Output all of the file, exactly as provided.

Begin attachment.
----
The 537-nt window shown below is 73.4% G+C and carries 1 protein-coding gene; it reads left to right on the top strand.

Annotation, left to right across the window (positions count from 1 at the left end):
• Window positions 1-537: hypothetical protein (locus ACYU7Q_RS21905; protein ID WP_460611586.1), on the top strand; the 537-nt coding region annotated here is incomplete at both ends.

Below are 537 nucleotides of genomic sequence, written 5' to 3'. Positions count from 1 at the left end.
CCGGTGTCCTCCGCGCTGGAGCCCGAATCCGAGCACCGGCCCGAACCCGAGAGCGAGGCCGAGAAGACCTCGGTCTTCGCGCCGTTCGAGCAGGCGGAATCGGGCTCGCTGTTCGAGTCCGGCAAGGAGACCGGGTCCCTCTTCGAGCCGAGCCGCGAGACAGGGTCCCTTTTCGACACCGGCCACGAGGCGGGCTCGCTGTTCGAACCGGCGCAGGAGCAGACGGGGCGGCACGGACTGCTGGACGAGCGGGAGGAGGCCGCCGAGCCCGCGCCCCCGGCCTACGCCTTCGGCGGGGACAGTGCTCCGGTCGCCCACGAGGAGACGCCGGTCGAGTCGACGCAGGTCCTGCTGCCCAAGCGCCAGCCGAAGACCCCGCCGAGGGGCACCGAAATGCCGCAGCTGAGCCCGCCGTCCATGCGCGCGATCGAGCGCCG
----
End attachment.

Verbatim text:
The 537-nt window shown below is 73.4% G+C and carries 1 protein-coding gene; it reads left to right on the top strand.

Annotation, left to right across the window (positions count from 1 at the left end):
• Window positions 1-537: hypothetical protein (locus ACYU7Q_RS21905; protein ID WP_460611586.1), on the top strand; the 537-nt coding region annotated here is incomplete at both ends.

Below are 537 nucleotides of genomic sequence, written 5' to 3'. Positions count from 1 at the left end.
CCGGTGTCCTCCGCGCTGGAGCCCGAATCCGAGCACCGGCCCGAACCCGAGAGCGAGGCCGAGAAGACCTCGGTCTTCGCGCCGTTCGAGCAGGCGGAATCGGGCTCGCTGTTCGAGTCCGGCAAGGAGACCGGGTCCCTCTTCGAGCCGAGCCGCGAGACAGGGTCCCTTTTCGACACCGGCCACGAGGCGGGCTCGCTGTTCGAACCGGCGCAGGAGCAGACGGGGCGGCACGGACTGCTGGACGAGCGGGAGGAGGCCGCCGAGCCCGCGCCCCCGGCCTACGCCTTCGGCGGGGACAGTGCTCCGGTCGCCCACGAGGAGACGCCGGTCGAGTCGACGCAGGTCCTGCTGCCCAAGCGCCAGCCGAAGACCCCGCCGAGGGGCACCGAAATGCCGCAGCTGAGCCCGCCGTCCATGCGCGCGATCGAGCGCCG